ADA Accessibility Notes
Spooner Lake is wheelchair accessible.
Marlette-Hobart Backcountry is part of the Lake Tahoe-Nevada State Park and is made up of 13,000 acres of backcountry and 50 miles of trails and dirt roads. Prior to the 1850s, it was populated by Washoe Indians as they migrated seasonally between the Carson Valley and Lake Tahoe. When miners discovered gold and silver in Virginia City (the Comstock Lode), they needed large amounts of water and wood for the mines. They created Marlette Lake, Hobart Reservoir and Spooner Lake and a system of flumes and pipelines to transport water to Virginia City via a 4,000-foot tunnel and a pipeline. This became the Marlette-Hobart Water System, now a National Civil Engineering Landmark.
Pet Friendly Notes
Dogs are allowed on leashes at Spooner Lake and on voice command in the backcountry.
The Marlette Flume Trail and the Tahoe Rim Trail are the most popular hiking and mountain-biking trails on the eastern shore of Lake Tahoe. Catch-and-release fishing is available at Marlette Lake; catch-and-keep at Spooner Lake and Hobart Reservoir, but there are bait and other restrictions at each location, so check the website for details.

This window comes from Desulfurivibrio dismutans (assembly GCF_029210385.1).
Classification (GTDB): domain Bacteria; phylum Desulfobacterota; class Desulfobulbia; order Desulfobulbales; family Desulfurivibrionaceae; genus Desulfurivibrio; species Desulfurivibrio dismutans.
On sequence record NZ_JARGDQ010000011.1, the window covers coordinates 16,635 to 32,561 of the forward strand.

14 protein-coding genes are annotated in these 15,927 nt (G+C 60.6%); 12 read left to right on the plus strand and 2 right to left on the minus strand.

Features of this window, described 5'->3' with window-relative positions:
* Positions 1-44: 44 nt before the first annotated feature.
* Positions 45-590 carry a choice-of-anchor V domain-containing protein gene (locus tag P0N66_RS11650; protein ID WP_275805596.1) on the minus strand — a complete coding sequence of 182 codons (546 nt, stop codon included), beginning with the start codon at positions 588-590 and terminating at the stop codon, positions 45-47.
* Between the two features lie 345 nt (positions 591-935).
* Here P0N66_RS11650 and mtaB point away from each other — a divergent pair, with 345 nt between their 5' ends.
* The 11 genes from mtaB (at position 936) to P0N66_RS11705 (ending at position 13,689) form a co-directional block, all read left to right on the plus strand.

You can hike or bike to Marlette Lake from Spooner Lake, which has a large parking area, restrooms, picnic tables and a variety of trails. The trail is about five miles one-way.
Camping is allowed at no cost at three developed campgrounds. Check the website for details.
Depending on snowfall, the trail to Marlette Lake is passable from mid-May to early October. Other backcountry trails also depend on the snowfall. Spooner Lake is open year-round and is popular for cross-country skiing and snow shoeing in the winter.
Entrance to Spooner Lake is $10 ($8 for Nevada residents)